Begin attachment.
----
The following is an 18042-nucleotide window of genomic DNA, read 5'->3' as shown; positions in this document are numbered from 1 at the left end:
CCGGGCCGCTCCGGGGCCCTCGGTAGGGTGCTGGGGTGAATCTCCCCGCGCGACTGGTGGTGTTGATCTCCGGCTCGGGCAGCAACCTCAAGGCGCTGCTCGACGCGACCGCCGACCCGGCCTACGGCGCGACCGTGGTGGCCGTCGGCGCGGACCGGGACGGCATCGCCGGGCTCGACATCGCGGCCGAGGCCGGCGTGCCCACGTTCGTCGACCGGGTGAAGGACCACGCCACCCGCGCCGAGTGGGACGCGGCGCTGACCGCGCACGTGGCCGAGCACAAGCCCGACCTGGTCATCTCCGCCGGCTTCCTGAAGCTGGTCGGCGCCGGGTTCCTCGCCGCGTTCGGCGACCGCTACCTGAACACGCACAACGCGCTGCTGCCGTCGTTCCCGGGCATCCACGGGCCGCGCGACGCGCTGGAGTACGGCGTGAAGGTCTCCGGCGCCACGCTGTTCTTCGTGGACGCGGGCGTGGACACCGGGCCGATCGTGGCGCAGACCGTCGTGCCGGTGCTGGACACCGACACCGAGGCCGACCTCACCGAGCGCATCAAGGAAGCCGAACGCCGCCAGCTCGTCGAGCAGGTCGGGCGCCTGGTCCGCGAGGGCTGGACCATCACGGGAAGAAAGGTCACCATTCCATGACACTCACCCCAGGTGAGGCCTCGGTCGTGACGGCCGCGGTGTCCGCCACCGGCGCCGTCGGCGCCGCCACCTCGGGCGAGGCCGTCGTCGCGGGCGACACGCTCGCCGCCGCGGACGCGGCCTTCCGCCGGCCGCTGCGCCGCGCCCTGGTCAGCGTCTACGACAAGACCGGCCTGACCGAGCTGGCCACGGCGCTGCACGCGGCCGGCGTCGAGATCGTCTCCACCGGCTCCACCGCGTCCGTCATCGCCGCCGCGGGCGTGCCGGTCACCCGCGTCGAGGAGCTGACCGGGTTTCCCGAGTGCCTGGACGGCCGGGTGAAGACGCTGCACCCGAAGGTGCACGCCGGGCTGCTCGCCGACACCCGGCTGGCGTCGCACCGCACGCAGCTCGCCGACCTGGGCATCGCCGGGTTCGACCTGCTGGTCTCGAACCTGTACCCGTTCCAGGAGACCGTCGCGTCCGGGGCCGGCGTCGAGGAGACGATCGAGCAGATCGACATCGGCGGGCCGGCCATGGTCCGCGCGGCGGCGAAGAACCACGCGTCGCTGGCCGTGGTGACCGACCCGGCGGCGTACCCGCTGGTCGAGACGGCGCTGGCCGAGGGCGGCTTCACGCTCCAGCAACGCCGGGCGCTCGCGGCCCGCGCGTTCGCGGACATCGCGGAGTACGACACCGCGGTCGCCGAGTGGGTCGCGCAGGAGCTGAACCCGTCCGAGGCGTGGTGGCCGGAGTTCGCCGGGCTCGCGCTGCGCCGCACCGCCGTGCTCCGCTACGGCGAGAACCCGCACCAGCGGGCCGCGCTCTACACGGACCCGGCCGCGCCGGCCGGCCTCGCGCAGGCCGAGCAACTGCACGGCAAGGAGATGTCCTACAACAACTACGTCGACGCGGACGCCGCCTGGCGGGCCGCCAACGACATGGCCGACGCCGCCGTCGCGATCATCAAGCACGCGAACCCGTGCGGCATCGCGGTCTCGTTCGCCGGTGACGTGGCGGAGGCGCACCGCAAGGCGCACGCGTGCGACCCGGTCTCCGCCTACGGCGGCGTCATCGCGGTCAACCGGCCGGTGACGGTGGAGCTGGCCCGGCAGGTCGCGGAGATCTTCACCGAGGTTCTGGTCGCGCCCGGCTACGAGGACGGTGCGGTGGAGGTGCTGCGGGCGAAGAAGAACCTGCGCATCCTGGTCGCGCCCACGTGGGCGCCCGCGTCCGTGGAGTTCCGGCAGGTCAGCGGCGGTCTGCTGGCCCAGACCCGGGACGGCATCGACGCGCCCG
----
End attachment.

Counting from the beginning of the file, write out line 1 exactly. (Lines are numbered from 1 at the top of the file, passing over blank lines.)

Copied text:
The following is an 18042-nucleotide window of genomic DNA, read 5'->3' as shown; positions in this document are numbered from 1 at the left end: